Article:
no THE UNIVERSE A VAST SYSTEM OF PARTS 11. Describe some of the unusual ajiKJitions of theoretical life on the moon. 12. Explain the phases of the moon. 13. How do the inner planets differ from the outer planets? 14. How is it known that Mercury has no atmosphere? 15. Which is the most distant planet? 16. E.xplain why Lowell believed in the existence of a ninth planet even before it had been discovered. 17. What causes eclipses? 18. What is the average duration of a total eclipse? 19. If I^luto and Jupiter moved with the same velocity, which would have the greater momentum, and why? 20. Would an object fall more rapidly toward the earth or toward the sun? W'hy? 21. Why does the moon appear to be larger than, or nearly the same size as, the sun? 22. How does a star differ from a planet? 23. Why can Mercury be observed only at twilight or at dawn?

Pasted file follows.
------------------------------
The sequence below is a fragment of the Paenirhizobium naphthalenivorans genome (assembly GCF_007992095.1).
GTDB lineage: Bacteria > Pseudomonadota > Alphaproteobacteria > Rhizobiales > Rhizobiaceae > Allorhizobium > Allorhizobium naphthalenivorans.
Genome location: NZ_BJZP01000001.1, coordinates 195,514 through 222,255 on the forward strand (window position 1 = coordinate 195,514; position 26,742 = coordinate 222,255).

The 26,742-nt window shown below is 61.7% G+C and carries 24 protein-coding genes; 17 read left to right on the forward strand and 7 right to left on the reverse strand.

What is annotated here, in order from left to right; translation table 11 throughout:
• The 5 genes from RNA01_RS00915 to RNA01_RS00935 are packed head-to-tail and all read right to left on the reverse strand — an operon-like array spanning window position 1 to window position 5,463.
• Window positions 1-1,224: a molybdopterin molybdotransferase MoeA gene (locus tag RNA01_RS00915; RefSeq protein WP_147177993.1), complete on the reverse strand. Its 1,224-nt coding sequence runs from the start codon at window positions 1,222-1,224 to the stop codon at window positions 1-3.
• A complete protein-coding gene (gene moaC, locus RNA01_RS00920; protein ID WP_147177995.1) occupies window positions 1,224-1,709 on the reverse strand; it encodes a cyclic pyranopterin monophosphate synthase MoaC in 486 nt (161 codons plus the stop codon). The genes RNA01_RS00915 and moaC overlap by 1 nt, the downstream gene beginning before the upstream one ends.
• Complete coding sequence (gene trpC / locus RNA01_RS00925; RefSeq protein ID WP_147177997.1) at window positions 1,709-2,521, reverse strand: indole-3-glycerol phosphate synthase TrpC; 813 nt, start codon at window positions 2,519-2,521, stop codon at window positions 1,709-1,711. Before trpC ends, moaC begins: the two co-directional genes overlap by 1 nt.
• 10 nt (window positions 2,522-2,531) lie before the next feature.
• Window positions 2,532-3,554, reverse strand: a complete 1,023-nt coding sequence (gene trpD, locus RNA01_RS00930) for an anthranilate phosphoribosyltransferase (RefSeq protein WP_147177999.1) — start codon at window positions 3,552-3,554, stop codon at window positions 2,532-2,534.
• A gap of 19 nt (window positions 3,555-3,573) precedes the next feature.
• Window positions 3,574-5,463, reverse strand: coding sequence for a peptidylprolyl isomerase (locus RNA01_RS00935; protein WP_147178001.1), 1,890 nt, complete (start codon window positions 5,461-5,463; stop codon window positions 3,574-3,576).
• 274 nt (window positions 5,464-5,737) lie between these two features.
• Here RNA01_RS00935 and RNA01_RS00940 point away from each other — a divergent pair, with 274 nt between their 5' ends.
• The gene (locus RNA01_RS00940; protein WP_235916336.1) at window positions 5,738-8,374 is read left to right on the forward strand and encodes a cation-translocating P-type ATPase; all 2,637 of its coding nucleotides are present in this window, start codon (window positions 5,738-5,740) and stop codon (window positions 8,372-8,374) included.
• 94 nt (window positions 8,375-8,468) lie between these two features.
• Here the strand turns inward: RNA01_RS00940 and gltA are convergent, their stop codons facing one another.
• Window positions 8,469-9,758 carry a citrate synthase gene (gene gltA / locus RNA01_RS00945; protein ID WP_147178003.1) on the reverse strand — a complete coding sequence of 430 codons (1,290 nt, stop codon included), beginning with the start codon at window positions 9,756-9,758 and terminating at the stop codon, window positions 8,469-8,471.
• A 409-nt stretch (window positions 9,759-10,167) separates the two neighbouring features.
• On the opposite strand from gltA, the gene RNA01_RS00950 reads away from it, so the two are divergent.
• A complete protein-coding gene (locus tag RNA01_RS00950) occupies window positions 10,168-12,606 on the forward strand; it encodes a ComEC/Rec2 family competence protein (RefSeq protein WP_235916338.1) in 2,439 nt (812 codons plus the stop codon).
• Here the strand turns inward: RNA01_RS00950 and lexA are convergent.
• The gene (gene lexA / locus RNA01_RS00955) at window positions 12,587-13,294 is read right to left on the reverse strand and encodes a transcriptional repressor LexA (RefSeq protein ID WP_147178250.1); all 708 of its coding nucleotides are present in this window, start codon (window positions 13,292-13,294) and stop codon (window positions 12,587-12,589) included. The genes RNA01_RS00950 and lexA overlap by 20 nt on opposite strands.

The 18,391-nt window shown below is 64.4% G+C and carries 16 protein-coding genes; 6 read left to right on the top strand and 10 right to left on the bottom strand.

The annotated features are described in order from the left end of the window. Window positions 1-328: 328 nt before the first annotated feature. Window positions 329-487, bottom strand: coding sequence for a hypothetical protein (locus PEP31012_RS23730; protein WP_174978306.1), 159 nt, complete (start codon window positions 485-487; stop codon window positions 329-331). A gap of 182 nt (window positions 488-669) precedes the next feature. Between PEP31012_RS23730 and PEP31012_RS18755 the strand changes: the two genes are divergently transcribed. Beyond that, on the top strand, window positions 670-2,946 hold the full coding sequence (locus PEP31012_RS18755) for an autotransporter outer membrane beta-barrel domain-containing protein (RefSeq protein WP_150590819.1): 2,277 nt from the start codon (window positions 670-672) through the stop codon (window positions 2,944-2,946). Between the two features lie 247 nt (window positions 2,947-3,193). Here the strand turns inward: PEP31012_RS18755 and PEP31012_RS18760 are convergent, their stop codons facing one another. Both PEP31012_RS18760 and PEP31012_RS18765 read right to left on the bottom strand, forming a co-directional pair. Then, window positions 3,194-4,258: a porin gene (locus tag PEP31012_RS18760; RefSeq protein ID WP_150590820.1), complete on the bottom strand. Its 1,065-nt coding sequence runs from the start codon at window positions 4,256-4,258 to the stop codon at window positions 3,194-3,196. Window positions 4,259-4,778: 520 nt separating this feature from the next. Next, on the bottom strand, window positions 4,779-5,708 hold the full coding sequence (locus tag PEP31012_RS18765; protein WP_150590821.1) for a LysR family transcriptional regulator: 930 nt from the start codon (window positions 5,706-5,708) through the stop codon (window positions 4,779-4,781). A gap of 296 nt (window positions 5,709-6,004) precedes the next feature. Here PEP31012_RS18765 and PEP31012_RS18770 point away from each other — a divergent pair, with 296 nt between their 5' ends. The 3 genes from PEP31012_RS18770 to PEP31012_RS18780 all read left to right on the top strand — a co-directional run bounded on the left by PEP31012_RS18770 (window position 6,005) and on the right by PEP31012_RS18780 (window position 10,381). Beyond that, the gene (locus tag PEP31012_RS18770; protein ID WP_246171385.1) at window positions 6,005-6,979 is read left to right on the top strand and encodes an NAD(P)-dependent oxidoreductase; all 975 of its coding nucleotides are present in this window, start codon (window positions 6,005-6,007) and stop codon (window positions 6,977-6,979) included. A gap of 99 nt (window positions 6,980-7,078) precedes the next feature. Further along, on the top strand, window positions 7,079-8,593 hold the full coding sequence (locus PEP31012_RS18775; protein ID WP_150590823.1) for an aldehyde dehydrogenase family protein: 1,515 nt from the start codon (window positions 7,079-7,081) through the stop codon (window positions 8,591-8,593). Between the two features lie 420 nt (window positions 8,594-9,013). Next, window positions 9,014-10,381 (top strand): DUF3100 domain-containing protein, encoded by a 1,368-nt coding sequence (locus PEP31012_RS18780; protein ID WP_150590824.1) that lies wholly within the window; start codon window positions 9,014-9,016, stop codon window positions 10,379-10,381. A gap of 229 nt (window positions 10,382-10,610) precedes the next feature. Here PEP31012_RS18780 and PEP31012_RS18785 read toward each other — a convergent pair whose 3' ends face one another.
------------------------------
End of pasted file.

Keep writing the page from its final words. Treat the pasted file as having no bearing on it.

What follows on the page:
UNIT II SECTION 8 COMETS AND METEORS ARE OTHER INTERESTING MEMBERS OF OUR SOLAR SYSTEM Introduction. Meteors, the so-called shooting stars, which may be seen almost any clear night, and comets, which occasionally are so large that they can be seen with the naked eye, are of great popular interest. Some of the comets and swarms of meteors travel in orbits around the sun and are, therefore, members of the solar system. There Are Many Comets of Varying Size. Several hundred comets have been observed. Most of these comets are so small that they are visible only with the aid of a telescope, but occasionally huge comets have appeared whose appearance was regarded as an omen of evil and disaster before their nature was understood. Halley's comet makes its journey around the sun once every seventyfive years, and its appearances have been recorded for some thousands of years. Comets show a much greater range in size than do the planets. The head of the great comet of 1811 was about 1,125,000 miles in diameter, larger even than the sun. Many comets have heads about the size of Jupiter, i.e., 80,000 miles in diameter. Halley's comet is 357,000 miles in diameter. Ill Fig. 29. Morehouse's comet, November 16, 1908. (Photograph from the Yerkes Observatory, reprinted by permission of the Chicago University Press.)